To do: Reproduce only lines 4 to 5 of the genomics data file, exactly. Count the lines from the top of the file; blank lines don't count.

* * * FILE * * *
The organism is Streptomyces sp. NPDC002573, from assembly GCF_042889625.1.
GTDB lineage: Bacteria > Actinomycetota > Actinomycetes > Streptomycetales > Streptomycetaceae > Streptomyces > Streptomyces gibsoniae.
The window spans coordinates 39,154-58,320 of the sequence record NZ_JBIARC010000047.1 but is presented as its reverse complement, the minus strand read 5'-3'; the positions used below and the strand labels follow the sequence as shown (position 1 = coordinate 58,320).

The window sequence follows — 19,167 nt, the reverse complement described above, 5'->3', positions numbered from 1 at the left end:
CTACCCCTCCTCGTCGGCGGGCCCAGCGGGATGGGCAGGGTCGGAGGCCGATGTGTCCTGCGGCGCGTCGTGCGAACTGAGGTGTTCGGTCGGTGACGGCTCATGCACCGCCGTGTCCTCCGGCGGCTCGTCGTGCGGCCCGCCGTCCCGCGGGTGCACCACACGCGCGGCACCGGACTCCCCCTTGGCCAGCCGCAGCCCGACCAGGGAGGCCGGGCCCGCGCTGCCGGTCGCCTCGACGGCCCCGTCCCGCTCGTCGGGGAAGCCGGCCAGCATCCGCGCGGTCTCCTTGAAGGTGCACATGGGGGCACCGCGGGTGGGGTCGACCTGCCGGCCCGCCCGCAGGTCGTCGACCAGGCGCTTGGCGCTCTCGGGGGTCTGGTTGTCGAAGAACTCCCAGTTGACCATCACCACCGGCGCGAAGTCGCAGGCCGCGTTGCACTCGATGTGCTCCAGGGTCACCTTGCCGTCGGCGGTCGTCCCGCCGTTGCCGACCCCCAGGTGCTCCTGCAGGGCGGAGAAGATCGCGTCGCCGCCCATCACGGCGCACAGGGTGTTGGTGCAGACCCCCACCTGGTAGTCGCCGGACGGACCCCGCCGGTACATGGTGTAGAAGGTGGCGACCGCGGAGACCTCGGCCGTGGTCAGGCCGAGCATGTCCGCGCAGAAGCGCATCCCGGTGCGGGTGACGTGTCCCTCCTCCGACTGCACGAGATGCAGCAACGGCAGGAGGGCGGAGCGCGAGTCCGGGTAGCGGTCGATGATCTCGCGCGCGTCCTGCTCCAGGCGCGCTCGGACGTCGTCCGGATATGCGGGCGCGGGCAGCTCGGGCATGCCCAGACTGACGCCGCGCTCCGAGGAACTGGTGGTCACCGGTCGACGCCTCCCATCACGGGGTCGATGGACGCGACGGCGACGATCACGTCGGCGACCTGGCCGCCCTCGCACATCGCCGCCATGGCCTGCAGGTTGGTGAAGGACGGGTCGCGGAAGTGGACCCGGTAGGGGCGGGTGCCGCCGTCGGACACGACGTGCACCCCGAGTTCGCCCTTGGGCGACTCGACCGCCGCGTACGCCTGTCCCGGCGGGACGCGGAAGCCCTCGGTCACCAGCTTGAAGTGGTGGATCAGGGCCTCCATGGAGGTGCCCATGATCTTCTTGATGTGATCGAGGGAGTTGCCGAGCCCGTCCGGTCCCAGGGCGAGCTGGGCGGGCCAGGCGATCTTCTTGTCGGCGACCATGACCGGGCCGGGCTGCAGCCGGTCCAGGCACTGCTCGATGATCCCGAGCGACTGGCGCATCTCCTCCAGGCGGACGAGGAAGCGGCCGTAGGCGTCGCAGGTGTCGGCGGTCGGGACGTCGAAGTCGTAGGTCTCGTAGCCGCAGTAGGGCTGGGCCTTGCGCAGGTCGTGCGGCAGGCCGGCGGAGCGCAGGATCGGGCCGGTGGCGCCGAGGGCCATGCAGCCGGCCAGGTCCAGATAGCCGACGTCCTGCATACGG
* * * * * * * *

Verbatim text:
The window sequence follows — 19,167 nt, the reverse complement described above, 5'->3', positions numbered from 1 at the left end:
CTACCCCTCCTCGTCGGCGGGCCCAGCGGGATGGGCAGGGTCGGAGGCCGATGTGTCCTGCGGCGCGTCGTGCGAACTGAGGTGTTCGGTCGGTGACGGCTCATGCACCGCCGTGTCCTCCGGCGGCTCGTCGTGCGGCCCGCCGTCCCGCGGGTGCACCACACGCGCGGCACCGGACTCCCCCTTGGCCAGCCGCAGCCCGACCAGGGAGGCCGGGCCCGCGCTGCCGGTCGCCTCGACGGCCCCGTCCCGCTCGTCGGGGAAGCCGGCCAGCATCCGCGCGGTCTCCTTGAAGGTGCACATGGGGGCACCGCGGGTGGGGTCGACCTGCCGGCCCGCCCGCAGGTCGTCGACCAGGCGCTTGGCGCTCTCGGGGGTCTGGTTGTCGAAGAACTCCCAGTTGACCATCACCACCGGCGCGAAGTCGCAGGCCGCGTTGCACTCGATGTGCTCCAGGGTCACCTTGCCGTCGGCGGTCGTCCCGCCGTTGCCGACCCCCAGGTGCTCCTGCAGGGCGGAGAAGATCGCGTCGCCGCCCATCACGGCGCACAGGGTGTTGGTGCAGACCCCCACCTGGTAGTCGCCGGACGGACCCCGCCGGTACATGGTGTAGAAGGTGGCGACCGCGGAGACCTCGGCCGTGGTCAGGCCGAGCATGTCCGCGCAGAAGCGCATCCCGGTGCGGGTGACGTGTCCCTCCTCCGACTGCACGAGATGCAGCAACGGCAGGAGGGCGGAGCGCGAGTCCGGGTAGCGGTCGATGATCTCGCGCGCGTCCTGCTCCAGGCGCGCTCGGACGTCGTCCGGATATGCGGGCGCGGGCAGCTCGGGCATGCCCAGACTGACGCCGCGCTCCGAGGAACTGGTGGTCACCGGTCGACGCCTCCCATCACGGGGTCGATGGACGCGACGGCGACGATCACGTCGGCGACCTGGCCGCCCTCGCACATCGCCGCCATGGCCTGCAGGTTGGTGAAGGACGGGTCGCGGAAGTGGACCCGGTAGGGGCGGGTGCCGCCGTCGGACACGACGTGCACCCCGAGTTCGCCCTTGGGCGACTCGACCGCCGCGTACGCCTGTCCCGGCGGGACGCGGAAGCCCTCGGTCACCAGCTTGAAGTGGTGGATCAGGGCCTCCATGGAGGTGCCCATGATCTTCTTGATGTGATCGAGGGAGTTGCCGAGCCCGTCCGGTCCCAGGGCGAGCTGGGCGGGCCAGGCGATCTTCTTGTCGGCGACCATGACCGGGCCGGGCTGCAGCCGGTCCAGGCACTGCTCGATGATCCCGAGCGACTGGCGCATCTCCTCCAGGCGGACGAGGAAGCGGCCGTAGGCGTCGCAGGTGTCGGCGGTCGGGACGTCGAAGTCGTAGGTCTCGTAGCCGCAGTAGGGCTGGGCCTTGCGCAGGTCGTGCGGCAGGCCGGCGGAGCGCAGGATCGGGCCGGTGGCGCCGAGGGCCATGCAGCCGGCCAGGTCCAGATAGCCGACGTCCTGCATACGG